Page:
Medford library hosts panel on homelessness with local gov’t officials

MEDFORD, Ore. – The Medford library hosted it’s first homelessness panel, inviting the community out to listen to local government leaders about what they are doing to help the unhoused.

Medford deputy city manager Kelly Madding, Medford police chief Justin Ivens and Ashland police chief Tighe O‘meara were there. 

Medford library director, Kari May, said the idea to have the panel came from issues they’ve seen there.

“We have a variety of people that come into our library, housed and un-housed,” she said. “And we’ve gotten some concerned parents who for example say they don’t feel safe bringing their children to the library anymore and getting some of same types of questions of what are we doing and how are we making the library a safe place for everyone.”

Dozens of people showed up to the forum.

Many were upset with how Medford is handling the homelessness crisis.

Several people brought up the city’s sweeps at parks, the livability program and how the city is treating the unhoused differently.

But madding said this isn’t a simple issue to fix.

It’s becoming a statewide problem.

“I think that’s why there were as many people as there were tonight,” Madding said. “And there is many thoughts about helping and assisting and providing programs to people who are unhoused, as there probably are un-housed people because the issue is so complex.”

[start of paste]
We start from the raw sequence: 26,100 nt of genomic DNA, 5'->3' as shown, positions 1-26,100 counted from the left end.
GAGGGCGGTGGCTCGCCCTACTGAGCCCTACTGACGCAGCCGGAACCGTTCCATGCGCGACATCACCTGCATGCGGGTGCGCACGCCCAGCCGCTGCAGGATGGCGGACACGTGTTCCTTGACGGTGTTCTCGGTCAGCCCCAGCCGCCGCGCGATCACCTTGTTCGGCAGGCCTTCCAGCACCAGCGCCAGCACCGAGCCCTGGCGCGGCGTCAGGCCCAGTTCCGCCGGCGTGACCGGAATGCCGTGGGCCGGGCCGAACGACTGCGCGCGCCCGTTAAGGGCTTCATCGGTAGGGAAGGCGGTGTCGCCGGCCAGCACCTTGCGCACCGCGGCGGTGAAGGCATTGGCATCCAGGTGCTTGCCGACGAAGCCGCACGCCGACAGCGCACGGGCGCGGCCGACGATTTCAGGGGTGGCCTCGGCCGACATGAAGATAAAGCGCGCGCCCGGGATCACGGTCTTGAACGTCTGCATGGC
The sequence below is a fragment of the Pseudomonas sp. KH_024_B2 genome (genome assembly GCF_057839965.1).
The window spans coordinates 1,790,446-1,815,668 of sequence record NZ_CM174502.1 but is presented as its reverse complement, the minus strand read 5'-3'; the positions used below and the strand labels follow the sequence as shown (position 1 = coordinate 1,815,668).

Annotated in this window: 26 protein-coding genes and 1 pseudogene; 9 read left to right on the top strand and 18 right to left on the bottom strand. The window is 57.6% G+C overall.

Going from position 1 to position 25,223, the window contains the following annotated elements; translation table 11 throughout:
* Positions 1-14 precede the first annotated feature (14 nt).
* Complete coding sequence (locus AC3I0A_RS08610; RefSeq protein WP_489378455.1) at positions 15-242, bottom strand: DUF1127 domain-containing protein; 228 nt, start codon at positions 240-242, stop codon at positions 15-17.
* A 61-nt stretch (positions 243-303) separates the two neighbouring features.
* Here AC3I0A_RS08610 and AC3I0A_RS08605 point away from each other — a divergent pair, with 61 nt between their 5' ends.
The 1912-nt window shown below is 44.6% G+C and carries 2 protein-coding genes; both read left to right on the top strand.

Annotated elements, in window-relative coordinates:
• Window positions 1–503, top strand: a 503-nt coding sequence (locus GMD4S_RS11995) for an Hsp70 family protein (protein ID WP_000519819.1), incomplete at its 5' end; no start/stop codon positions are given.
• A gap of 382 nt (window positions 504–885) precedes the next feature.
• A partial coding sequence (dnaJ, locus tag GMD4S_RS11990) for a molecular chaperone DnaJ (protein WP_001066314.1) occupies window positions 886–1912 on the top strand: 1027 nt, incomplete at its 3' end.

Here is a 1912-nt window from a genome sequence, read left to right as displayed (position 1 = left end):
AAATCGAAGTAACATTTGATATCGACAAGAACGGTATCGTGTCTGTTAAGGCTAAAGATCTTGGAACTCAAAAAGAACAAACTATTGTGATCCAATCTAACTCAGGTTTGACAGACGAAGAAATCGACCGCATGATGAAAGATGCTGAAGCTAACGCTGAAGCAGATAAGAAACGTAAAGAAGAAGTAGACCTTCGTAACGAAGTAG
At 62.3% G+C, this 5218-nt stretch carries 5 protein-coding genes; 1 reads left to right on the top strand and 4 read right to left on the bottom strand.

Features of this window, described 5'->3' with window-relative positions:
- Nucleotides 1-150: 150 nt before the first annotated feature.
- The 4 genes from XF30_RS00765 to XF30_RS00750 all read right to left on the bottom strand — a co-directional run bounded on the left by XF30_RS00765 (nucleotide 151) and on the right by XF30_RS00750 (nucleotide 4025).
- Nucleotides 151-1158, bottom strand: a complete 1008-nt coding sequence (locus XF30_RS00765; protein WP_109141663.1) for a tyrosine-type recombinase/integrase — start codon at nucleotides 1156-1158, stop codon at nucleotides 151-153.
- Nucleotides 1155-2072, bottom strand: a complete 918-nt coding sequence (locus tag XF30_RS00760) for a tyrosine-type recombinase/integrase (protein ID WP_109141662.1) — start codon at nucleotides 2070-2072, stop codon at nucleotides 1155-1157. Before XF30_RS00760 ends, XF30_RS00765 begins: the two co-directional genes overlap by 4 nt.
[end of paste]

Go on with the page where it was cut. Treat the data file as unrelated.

The panel answered many questions about homeless shelters, mental health resources., how to get help for those in need and much more.

The city listed several projects, like Project Turnkey, the navigation center and the urban campground, as ways they believe have helped the homeless community.

“Our city council is concerned and wants to see positive steps toward providing housing to people who are unhoused,” Madding said.

However, several people in the audience submitted questions on why the people on the panel were chosen.

Saying they were unhappy that the unhoused were unrepresented. 

May said because it was the first panel, they wanted to see who would show up first.

She believes the next forum will have different perspectives on hand.

NBC5 News reporter Zachary Larsen grew up in Surprise, Arizona. He graduated from Arizona State University's Walter Cronkite School of Journalism. At ASU, Zack interned at Arizona Sports 98.7FM and Softball America. During his Junior year, Zack joined the ASU Sports Bureau. He covered the Fiesta Bowl, the Phoenix Open and major basketball tournaments. Zack enjoys working out, creative writing, music, and rooting for his ASU Sun Devils.
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